As anyone who has spent more than 60 seconds in my presence can tell you, I have several yarns I like to spin about exciting moments I have had with the members of Van Halen. The man standing between my wife and me in the photo above is Kevin Dugan, a good friend to whom I owe a great deal of credit for quite a few of those experiences—the latest of which took place last week, and buried the needle deep into the red on the Holy-Shit-That-Was-Coolometer.
Kevin is the bass-tech extraordinaire for Mr. Michael Anthony of the once-mighty Van Halen. Though that band seems to have gasped its last breath, Michael and singer Sammy Hagar are very much alive and kicking, and are spending the summer touring together. For some reason, their only New England-area stop was at a shed up in New Hampshire called the Meadowbrook Musical Arts Center, which my wife and I discovered is located just north of The Middle of Fucking Nowhere. After driving for over an hour—a period of time during which we watched the weather go from bad to awful—we almost turned around and went home. It was largely because we didn’t want to blow off Kevin that we forged on … and, as it turned out, he made it more than worth our while.
Shortly after we arrived at the venue, Kevin set us up with passes and escorted us through the gate into the open-air backstage area, where we hung with him before the show and visited with Michael for a bit—and if there is such a thing as writing nonchalantly, I could try to do so right now, but I’d be bullshitting you … so forgive me for sounding like a starry-eyed fan-boy, but, as someone who began worshipping Van Halen starting at around age 12, it is still beyond surreal to have the bassist from that band recognize me on sight and say “Hey, Jon!” before shaking my hand and giving me a quick hug. To what I think is my credit, I respect this dynamic by resisting the urge to slip into starfucker mode and ask him to pose for pictures with us like he’s a prize deer when we see him. (And for those VH fans wondering: yes, Michael is at least as nice and as cool offstage as you would hope).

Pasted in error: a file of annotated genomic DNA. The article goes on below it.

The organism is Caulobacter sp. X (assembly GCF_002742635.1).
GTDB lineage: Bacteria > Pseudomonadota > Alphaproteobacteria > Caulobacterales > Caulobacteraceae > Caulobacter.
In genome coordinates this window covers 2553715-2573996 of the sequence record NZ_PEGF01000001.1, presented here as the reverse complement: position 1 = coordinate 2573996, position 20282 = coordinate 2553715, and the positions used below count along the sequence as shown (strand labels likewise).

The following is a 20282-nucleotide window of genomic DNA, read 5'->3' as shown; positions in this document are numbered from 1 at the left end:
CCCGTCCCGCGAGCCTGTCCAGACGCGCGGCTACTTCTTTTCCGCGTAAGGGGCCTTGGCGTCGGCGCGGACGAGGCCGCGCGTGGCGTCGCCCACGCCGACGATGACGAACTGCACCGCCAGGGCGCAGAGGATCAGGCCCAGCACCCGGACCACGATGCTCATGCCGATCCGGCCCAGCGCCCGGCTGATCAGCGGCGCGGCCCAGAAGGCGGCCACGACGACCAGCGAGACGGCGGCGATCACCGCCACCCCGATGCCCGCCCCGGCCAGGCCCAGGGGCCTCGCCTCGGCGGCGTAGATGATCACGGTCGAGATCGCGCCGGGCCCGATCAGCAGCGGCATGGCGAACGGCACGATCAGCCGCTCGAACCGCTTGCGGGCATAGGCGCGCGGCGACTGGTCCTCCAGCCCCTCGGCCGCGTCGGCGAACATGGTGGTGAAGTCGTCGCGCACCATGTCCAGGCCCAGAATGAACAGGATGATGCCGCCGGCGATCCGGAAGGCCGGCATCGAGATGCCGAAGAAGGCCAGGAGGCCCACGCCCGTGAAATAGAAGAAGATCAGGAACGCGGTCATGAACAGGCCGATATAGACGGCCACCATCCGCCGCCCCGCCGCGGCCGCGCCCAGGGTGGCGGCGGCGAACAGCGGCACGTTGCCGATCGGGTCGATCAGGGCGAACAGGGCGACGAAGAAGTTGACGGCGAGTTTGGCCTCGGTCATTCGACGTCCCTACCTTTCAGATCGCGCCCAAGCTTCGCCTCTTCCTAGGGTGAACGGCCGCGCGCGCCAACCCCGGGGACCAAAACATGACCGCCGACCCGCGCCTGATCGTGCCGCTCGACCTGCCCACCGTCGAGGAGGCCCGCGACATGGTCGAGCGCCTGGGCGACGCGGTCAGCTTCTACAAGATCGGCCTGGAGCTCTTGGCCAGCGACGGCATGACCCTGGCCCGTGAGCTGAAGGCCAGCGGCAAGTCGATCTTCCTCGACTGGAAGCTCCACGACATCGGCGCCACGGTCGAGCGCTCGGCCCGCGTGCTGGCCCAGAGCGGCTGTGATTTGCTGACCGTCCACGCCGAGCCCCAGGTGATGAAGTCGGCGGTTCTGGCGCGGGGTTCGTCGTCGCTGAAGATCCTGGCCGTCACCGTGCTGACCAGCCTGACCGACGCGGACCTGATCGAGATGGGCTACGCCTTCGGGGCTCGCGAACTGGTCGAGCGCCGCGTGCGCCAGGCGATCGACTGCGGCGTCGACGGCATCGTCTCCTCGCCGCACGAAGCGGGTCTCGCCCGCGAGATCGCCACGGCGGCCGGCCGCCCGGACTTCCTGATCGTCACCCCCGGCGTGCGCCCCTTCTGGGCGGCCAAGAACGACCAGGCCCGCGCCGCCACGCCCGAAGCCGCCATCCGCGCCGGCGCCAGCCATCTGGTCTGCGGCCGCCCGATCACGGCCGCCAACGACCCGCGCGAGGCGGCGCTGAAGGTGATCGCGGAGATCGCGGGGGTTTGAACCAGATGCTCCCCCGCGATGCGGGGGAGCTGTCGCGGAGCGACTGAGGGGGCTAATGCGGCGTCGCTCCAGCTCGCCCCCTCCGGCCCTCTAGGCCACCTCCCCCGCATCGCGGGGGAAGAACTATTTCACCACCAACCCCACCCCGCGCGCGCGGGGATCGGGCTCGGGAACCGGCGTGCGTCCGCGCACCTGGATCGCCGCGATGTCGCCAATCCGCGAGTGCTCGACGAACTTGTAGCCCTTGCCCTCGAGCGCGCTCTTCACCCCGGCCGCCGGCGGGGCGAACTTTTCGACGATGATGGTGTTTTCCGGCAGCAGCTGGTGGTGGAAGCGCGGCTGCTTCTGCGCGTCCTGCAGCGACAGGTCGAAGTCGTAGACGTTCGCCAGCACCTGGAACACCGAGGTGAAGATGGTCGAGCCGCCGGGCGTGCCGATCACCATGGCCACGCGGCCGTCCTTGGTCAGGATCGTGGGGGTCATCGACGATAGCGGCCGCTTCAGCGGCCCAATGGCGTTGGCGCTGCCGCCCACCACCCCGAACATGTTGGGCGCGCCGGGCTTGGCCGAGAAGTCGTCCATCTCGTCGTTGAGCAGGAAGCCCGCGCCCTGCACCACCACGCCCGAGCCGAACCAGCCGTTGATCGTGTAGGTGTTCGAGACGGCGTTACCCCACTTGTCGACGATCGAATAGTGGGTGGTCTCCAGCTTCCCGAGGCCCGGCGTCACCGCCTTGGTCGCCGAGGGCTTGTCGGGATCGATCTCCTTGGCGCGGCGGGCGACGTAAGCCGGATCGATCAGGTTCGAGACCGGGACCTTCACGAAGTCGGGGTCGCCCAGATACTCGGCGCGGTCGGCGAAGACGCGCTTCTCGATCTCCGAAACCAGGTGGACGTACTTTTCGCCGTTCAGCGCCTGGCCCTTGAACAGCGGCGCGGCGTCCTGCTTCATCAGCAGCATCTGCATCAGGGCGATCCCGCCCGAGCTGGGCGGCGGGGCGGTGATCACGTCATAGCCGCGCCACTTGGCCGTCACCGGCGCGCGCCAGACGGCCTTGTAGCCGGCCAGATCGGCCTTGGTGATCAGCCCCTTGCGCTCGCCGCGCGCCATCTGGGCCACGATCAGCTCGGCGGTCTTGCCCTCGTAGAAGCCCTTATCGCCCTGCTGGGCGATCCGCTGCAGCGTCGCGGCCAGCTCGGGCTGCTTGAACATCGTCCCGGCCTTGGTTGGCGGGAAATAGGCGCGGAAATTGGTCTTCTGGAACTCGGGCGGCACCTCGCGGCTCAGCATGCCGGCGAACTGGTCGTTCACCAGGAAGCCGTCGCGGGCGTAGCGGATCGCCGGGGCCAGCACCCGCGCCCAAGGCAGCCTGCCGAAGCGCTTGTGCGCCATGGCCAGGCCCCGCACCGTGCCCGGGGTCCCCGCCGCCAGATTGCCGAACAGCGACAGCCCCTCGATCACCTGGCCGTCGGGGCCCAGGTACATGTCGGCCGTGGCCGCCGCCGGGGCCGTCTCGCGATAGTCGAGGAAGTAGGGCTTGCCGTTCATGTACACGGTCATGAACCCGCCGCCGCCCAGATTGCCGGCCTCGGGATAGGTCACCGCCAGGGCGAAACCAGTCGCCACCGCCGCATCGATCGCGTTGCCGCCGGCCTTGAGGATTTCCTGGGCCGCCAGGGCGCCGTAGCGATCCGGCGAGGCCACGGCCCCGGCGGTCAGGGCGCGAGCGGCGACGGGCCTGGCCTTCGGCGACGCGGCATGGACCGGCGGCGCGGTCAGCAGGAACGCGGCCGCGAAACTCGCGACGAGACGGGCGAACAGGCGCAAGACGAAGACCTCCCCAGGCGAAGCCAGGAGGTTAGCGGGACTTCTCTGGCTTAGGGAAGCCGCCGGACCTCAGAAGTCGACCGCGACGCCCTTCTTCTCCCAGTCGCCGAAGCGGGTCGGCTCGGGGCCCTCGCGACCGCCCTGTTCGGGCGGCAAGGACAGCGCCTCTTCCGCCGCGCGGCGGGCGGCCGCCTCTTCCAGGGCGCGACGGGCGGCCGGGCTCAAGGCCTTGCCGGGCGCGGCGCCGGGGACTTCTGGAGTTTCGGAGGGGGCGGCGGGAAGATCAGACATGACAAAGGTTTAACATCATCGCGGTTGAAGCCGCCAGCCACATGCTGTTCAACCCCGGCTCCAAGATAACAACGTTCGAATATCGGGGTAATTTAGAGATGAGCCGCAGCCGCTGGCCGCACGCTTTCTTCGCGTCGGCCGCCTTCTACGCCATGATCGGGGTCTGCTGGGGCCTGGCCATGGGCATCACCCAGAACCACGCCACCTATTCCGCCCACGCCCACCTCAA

So, anyway, here’s the part where Kevin kicks things up a notch.
My wife and I had tickets that I had scored earlier in the week from Sammy’s publicist. Those tickets, it turned out, were for seats set a good distance back from the stage, which I have identified below with the two red circles in section E.
You know how sometimes a radio station or an artist will have staff members roam through the audience at a concert and give ticket upgrades to people with less-than-stellar seats? Well, Mr. Dugan, it turns out, has a similar such program, which last Wednesday involved upgrading my wife and me from the two red circles in section E to the two black circles located on the stage. Cha-ching! It is from there that we watched the entire show and hung with Kevin while he worked the bass rig.
Sammy’s stage is designed to look like the inside of his Mexican nightclub, the Cabo Wabo Cantina, and includes an actual bar. The moment the show began, the bartender delivered to my wife and me a couple of big, fat, delicious Waboritas (margaritas made with Sam’s own Cabo Wabo tequila—which, by the way, is muy delicioso). When we emptied those, he promptly delivered two more. “Mas Tequila,” indeed.
The concert was split into two halves, the first half of which featured Sammy and his band—drummer David Lauser, guitarist Victor Johnson and bassist Mona—playing a bunch of Sam’s solo material and cuts from his days with Montrose. Michael spent most of that set hanging out with Kevin and us, then strapped on a bass and hit the stage with Sammy, David and Vic for the second half of the show—or, as I like to call it, The Part That Kicked Total Ass, which comprised about an hour of nothing but Van Halen songs.
By the time it was over, Kevin had loaded us down with guitar picks, the setlist and an empty bottle of Cabo Wabo that Mike, Sammy and Mona had signed for us during the show.
The full set of pictures we took do a pretty good job of capturing the experience.
Meanwhile, I’d just like to say: Hey, Kev—thanks. For everything.